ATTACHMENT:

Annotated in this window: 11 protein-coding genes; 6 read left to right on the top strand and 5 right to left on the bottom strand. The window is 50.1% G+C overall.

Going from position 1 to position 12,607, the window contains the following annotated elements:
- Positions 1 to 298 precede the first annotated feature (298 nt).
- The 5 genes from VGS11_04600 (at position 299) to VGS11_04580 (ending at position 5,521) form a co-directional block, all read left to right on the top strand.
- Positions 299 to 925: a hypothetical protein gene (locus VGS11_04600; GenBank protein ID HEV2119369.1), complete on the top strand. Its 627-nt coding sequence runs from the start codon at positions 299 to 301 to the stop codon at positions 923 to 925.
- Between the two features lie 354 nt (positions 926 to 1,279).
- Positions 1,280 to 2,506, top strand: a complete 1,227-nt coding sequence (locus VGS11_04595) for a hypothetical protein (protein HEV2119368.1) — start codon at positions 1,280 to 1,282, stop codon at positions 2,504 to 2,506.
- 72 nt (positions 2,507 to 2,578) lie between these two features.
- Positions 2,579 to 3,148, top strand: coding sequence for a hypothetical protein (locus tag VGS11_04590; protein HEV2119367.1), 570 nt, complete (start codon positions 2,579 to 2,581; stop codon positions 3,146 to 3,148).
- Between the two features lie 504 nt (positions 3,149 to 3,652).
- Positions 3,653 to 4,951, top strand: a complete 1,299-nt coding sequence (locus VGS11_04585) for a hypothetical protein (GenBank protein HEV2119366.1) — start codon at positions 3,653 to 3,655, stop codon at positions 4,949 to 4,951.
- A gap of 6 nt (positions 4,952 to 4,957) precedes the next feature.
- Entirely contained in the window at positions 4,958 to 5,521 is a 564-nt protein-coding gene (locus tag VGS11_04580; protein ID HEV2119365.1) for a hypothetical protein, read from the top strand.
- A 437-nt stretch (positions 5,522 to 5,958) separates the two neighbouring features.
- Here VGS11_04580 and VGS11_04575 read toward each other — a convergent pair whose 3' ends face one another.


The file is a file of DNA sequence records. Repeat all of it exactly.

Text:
Annotated in this window: 11 protein-coding genes; 6 read left to right on the top strand and 5 right to left on the bottom strand. The window is 50.1% G+C overall.

Going from position 1 to position 12,607, the window contains the following annotated elements:
- Positions 1 to 298 precede the first annotated feature (298 nt).
- The 5 genes from VGS11_04600 (at position 299) to VGS11_04580 (ending at position 5,521) form a co-directional block, all read left to right on the top strand.
- Positions 299 to 925: a hypothetical protein gene (locus VGS11_04600; GenBank protein ID HEV2119369.1), complete on the top strand. Its 627-nt coding sequence runs from the start codon at positions 299 to 301 to the stop codon at positions 923 to 925.
- Between the two features lie 354 nt (positions 926 to 1,279).
- Positions 1,280 to 2,506, top strand: a complete 1,227-nt coding sequence (locus VGS11_04595) for a hypothetical protein (protein HEV2119368.1) — start codon at positions 1,280 to 1,282, stop codon at positions 2,504 to 2,506.
- 72 nt (positions 2,507 to 2,578) lie between these two features.
- Positions 2,579 to 3,148, top strand: coding sequence for a hypothetical protein (locus tag VGS11_04590; protein HEV2119367.1), 570 nt, complete (start codon positions 2,579 to 2,581; stop codon positions 3,146 to 3,148).
- Between the two features lie 504 nt (positions 3,149 to 3,652).
- Positions 3,653 to 4,951, top strand: a complete 1,299-nt coding sequence (locus VGS11_04585) for a hypothetical protein (GenBank protein HEV2119366.1) — start codon at positions 3,653 to 3,655, stop codon at positions 4,949 to 4,951.
- A gap of 6 nt (positions 4,952 to 4,957) precedes the next feature.
- Entirely contained in the window at positions 4,958 to 5,521 is a 564-nt protein-coding gene (locus tag VGS11_04580; protein ID HEV2119365.1) for a hypothetical protein, read from the top strand.
- A 437-nt stretch (positions 5,522 to 5,958) separates the two neighbouring features.
- Here VGS11_04580 and VGS11_04575 read toward each other — a convergent pair whose 3' ends face one another.